A puri is a thing of beauty. They’re crispy fried goodness!

Punjabi cuisine isn’t complete without puri. Puri’s go with chole, aloo di sabji, and many other very yummy dishes. Incredibly easy to make and a crowd pleaser. Puris are eaten for breakfast, lunch, or dinner. They’re versatile and great on a cold day.

It does take a bit of practice to roll them and fry them just right. But like so many foods, regardless of aesthetic, they are delicious. The main things to keep in mind when making puri’s is the oil temperature. You want it to be lightly smoking. The best way to check your temp is to drop a little ball of dough in the oil If it pops up right away and turns brown it means the oil is too hot. If it sits at the bottom, your oil is too cold. The other thing to keep in mind is rolling your dough evenly and not making it too paper thin, or as thick as a parantha would be. Lastly, when frying the puri, it’s best to gently press on the edges with your spider rotating it in a circular motion as you go. This will allow it to get an even cook and puff up into yummy delicious pillowy clouds.

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Course: MainCuisine: PunjabiDifficulty: Easy


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  • Atta (dough) (recipe available under ingredients)

  • Loose atta (wholemeal wheat flour) for dusting

  • Vegetable oil for frying


  • Prep:
  • Make atta ahead and let it sit for at least 30 minutes.
  • Fill a small bowl with loose atta.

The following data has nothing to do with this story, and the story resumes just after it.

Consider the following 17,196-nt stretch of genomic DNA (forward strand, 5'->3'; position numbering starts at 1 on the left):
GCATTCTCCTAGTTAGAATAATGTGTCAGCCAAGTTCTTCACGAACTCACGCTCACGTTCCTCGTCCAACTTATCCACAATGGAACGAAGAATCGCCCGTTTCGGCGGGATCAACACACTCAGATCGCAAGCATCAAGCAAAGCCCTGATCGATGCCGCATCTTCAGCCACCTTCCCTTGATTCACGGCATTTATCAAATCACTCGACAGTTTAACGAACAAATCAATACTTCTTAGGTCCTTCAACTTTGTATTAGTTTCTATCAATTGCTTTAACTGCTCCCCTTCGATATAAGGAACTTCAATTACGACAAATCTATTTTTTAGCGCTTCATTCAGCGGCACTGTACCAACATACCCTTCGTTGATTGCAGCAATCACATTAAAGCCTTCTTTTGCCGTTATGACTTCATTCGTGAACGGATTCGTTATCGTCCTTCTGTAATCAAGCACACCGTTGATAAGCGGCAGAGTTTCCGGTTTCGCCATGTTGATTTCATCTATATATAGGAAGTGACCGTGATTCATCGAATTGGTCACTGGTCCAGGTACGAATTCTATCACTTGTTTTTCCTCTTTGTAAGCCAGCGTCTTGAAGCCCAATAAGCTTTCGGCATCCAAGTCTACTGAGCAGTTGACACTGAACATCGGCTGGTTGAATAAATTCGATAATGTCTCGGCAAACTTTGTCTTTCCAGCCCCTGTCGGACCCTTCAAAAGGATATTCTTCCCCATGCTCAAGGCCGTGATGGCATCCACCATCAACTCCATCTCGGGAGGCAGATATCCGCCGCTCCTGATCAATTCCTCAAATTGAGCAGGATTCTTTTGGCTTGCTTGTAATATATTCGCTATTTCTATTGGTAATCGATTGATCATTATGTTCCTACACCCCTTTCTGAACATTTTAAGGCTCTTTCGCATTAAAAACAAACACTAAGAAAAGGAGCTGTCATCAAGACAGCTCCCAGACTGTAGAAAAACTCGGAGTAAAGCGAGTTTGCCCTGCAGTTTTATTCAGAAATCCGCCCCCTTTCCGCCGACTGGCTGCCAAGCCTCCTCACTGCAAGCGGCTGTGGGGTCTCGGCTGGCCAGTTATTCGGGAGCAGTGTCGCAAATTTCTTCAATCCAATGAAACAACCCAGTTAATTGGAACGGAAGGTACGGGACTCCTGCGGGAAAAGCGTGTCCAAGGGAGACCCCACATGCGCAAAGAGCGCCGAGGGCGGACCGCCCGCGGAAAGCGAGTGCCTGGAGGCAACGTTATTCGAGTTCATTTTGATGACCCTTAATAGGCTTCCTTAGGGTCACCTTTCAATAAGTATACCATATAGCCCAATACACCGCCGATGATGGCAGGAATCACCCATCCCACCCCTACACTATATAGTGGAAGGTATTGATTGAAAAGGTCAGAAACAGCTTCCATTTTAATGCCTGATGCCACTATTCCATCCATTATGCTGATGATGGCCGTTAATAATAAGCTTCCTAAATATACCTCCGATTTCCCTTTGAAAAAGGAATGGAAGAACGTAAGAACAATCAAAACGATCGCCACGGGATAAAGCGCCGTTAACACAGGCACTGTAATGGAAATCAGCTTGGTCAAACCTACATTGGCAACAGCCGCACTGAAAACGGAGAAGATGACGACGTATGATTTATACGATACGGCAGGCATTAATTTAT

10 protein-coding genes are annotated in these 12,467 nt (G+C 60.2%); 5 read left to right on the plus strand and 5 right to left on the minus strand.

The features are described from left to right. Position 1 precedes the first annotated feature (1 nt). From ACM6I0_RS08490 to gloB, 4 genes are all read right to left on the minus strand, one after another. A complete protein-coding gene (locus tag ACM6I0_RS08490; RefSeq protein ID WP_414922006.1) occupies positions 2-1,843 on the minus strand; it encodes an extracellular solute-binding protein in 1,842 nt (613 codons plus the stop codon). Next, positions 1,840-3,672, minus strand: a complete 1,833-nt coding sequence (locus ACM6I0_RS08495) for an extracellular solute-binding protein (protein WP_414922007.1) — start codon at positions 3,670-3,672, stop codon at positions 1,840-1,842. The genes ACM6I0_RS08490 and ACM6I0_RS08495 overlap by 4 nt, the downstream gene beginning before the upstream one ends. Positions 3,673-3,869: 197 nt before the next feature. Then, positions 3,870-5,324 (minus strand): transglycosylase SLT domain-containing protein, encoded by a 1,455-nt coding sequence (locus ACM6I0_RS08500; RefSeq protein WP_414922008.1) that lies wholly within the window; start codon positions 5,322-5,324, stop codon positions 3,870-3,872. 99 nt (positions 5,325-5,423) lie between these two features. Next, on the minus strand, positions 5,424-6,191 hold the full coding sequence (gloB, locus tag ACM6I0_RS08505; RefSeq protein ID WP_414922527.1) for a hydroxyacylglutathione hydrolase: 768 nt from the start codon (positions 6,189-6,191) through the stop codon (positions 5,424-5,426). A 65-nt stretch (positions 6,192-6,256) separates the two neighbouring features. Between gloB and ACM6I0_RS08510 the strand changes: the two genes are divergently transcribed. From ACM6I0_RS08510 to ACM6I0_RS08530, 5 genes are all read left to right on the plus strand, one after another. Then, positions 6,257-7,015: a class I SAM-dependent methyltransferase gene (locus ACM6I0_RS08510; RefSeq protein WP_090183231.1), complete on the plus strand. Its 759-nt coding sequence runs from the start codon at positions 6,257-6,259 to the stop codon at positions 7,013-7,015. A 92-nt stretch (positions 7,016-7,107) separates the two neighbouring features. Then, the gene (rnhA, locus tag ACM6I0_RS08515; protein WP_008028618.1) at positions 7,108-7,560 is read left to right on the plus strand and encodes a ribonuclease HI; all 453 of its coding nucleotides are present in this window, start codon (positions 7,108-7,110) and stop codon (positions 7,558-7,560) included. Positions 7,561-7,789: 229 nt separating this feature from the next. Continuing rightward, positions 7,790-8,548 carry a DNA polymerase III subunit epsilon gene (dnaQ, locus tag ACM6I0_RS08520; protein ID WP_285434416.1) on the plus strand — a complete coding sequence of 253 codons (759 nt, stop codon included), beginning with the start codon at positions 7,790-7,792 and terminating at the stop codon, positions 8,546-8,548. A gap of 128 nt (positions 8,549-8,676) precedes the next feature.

• Lightly dust the rolling pin and countertop (rolling surface) with loose atta.
  • Place oil in a nonstick pot or wok over medium-low heat. You want at least 3-4 inches of oil.
  • Rub a bit of vegetable oil on your hands and divide dough in 4 equal pieces.
  • Roll each piece into a log about 2 inches thick.
  • Pinch off a bouncy ball sized piece and roll it into a ball.
  • Roll:
  • Apply oil to each ball to help with rolling.
  • Flatten the ball into a thick disk – with the palm of your hand.
  • Using the rolling pin roll the disk into a flat 3-5 inch diameter circle-ish. Be sure to roll these as consistently as possible. You don’t want it too thick or thin in any spots.
  • Drop a tiny ball of dough (the size of a small bead) to see if your oil is hot enough. You’ll know it’s hot enough if the ball of dough rises to the top steadily and quickly. If it shoots up to the top it’s too warm and if it stays at the bottom it’s too cold.
  • Frying:
  • Add one puri at a time.
  • Using your metal frying spoon, gently work the dough to puff up the puri.
  • Once it’s puffed up turn it over and cook the other side for several seconds.
  • Serve:
  • Serve hot with chole or aloo.


  • You can roll all of the puris out if you have time but make sure to put wax paper between them to prevent sticking, and place a towel over the rolled balls of dough as well as the rolled puris to prevent drying.

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